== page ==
|کد مقاله||کد نشریه||سال انتشار||مقاله انگلیسی||ترجمه فارسی||نسخه تمام متن|
|357692||619940||2015||8 صفحه PDF||سفارش دهید||دانلود رایگان|
• Relating students’ digital literacy to their school curriculum and using negotiated learning to improve their learning autonomy.
• Scaffolding students along the authenticity-generalizability continuum.
• Students showed their autonomy to exercise their digital literacy to resolve the difficulties they faced.
Students of today are digital natives. They acquire their digital literacy autonomously and are adept at using various Information and Communication Technology (ICT) tools to enrich their daily leisure life. Although prior research has addressed such phenomenon and its relation to school learning, the focus was mostly on students' adoption of ICT tools to facilitate their learning. This study takes a further step by relating students' digital literacy to their school curriculum and using the pedagogy of negotiated learning to improve their learning autonomy. The proposed negotiated learning design is to scaffold students along the authenticity–generalizability continuum; from operation-oriented knowledge and experience of ICT tools to the theory and technique of tools development and operation. It is expected that, by relating the school learning to students' digital literacy, the way of students' autonomously acquiring their digital literacy outside school may help them develop autonomy in school learning. For validating the proposal, an experiment with 36 university students studying the engineering course of multimedia technology has been implemented and evaluated. The qualitative results showed that participants developed their autonomy to exercise their digital literacy to resolve the difficulties they faced during Web exploration and data collection for their school learning. The quantitative data also evidenced their improvement of learning autonomy. The findings and the way how the learning practice is designed and implemented should offer teachers a different perspective of connecting school learning with students' digital literacy acquired outside schools. Moreover, under the trend of youngsters' digital literacy development, the findings provide a positive perspective on students' digital literacy.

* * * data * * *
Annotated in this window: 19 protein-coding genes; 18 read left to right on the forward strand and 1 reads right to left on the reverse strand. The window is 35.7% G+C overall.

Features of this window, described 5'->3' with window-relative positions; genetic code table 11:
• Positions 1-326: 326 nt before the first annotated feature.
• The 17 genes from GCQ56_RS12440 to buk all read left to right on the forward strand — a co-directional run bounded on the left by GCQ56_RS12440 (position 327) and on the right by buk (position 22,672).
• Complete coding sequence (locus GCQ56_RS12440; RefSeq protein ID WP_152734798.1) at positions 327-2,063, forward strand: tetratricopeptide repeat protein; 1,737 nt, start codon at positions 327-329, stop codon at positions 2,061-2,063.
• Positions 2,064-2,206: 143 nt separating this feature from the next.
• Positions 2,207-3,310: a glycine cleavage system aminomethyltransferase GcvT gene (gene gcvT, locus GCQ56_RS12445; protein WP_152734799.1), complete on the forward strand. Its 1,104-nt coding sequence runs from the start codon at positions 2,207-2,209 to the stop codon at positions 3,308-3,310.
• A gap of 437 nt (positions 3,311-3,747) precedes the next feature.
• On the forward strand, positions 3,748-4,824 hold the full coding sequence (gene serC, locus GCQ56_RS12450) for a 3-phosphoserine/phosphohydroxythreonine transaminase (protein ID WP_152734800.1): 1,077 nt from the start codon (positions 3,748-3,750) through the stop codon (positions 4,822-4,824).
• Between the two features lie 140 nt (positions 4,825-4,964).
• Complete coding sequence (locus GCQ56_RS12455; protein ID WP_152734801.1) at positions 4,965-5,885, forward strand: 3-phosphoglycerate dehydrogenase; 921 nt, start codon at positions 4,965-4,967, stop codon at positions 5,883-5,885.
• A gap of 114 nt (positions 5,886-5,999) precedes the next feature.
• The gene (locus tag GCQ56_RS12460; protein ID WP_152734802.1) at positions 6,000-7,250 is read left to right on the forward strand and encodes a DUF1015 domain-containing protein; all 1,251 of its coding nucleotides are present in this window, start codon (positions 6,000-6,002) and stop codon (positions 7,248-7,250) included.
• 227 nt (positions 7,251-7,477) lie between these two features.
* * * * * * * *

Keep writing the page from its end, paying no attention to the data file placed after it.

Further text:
Journal: The Internet and Higher Education - Volume 26, July 2015, Pages 25–32